Scotland. An unknown time in the future. Following the early 21st Century boom in demand for whisky, production is at an all-time high. Competition from on-trend new world producers has taken its toll, and over the years the SWA have been forced to gradually relax the rules which govern the production of Scotch whisky – tradition is slowly sacrificed on the altar of global competitiveness. Age statements are, for all but the most wealthy, a thing of the past. Automation and efficiency are vital to capitalise on the hungering needs of the modern, connected and educated consumer – with an abundance of choice and no regional styling to guide tastes – you snooze, you lose. Deliver or die – or someone else will take your place.
Having spent the past decade working around peer-reviewed scholarly endeavour I’m always a little cautious when I read an announcement that suggests that the boundaries of science are being pushed. In the world of whisky marketing, usually the only thing that’s being pushed out is the boat. Increasingly, the press releases crossing my desk are littered with tenuous claims of innovation. The word has become all too frequently overused, but also regularly misrepresented as synonym for anything remotely new. Then there’s actual real genuine science. And things start to get really muddy at this point.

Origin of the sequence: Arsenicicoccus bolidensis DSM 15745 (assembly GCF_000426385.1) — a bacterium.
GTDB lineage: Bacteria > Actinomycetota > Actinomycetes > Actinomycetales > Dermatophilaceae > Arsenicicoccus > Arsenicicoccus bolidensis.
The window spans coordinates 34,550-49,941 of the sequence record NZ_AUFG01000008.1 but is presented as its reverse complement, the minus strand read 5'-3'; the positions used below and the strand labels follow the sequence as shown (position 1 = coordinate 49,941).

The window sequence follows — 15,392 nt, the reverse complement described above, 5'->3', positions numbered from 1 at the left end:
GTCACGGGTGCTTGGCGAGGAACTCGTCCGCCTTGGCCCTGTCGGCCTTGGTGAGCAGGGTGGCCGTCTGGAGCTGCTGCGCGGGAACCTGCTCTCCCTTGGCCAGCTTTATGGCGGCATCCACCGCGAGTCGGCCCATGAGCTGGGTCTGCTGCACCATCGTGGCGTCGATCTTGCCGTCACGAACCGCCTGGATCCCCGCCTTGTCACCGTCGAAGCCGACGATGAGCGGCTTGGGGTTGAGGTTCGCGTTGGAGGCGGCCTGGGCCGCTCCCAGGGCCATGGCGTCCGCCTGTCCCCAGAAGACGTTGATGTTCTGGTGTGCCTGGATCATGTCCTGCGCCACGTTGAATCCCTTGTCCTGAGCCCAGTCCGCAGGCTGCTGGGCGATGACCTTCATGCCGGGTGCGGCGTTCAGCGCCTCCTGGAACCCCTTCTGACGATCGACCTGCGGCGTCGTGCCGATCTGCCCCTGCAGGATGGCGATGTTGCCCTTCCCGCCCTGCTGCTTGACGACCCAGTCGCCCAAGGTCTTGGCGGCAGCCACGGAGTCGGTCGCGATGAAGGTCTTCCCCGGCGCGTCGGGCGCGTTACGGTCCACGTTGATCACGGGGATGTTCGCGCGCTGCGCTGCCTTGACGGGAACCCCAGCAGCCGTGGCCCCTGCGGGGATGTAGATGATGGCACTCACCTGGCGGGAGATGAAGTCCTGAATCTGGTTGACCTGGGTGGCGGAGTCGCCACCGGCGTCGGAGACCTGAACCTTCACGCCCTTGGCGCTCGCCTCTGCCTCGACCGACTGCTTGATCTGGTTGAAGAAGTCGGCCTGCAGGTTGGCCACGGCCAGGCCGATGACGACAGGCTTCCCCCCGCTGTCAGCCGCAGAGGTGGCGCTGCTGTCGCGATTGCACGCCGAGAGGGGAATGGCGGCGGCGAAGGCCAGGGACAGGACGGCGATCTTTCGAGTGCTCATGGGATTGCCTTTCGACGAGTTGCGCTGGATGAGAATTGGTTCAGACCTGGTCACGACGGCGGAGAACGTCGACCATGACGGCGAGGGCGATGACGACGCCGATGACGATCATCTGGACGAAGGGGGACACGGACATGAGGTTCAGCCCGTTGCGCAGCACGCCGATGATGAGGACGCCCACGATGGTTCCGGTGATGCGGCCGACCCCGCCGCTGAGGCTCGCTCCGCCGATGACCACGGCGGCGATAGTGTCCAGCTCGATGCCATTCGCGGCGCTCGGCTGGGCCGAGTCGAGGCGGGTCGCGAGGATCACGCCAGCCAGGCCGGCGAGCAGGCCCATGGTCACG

The sustainability of the whisky industry is a topic rarely given as much attention as it deserves on the pages of whisky blogs. Despite the core ingredients of whisky being seemingly limitless, the impacts of their convergence within distillation are often far from neutral. Whilst not listed on environmental shit list alongside fuel producers, transportation companies and fashion production – virtually all aspects of the production of spirit require inputs that result in by-products – some of which are not easy or cheap to deal with in an ecologically-minded manner.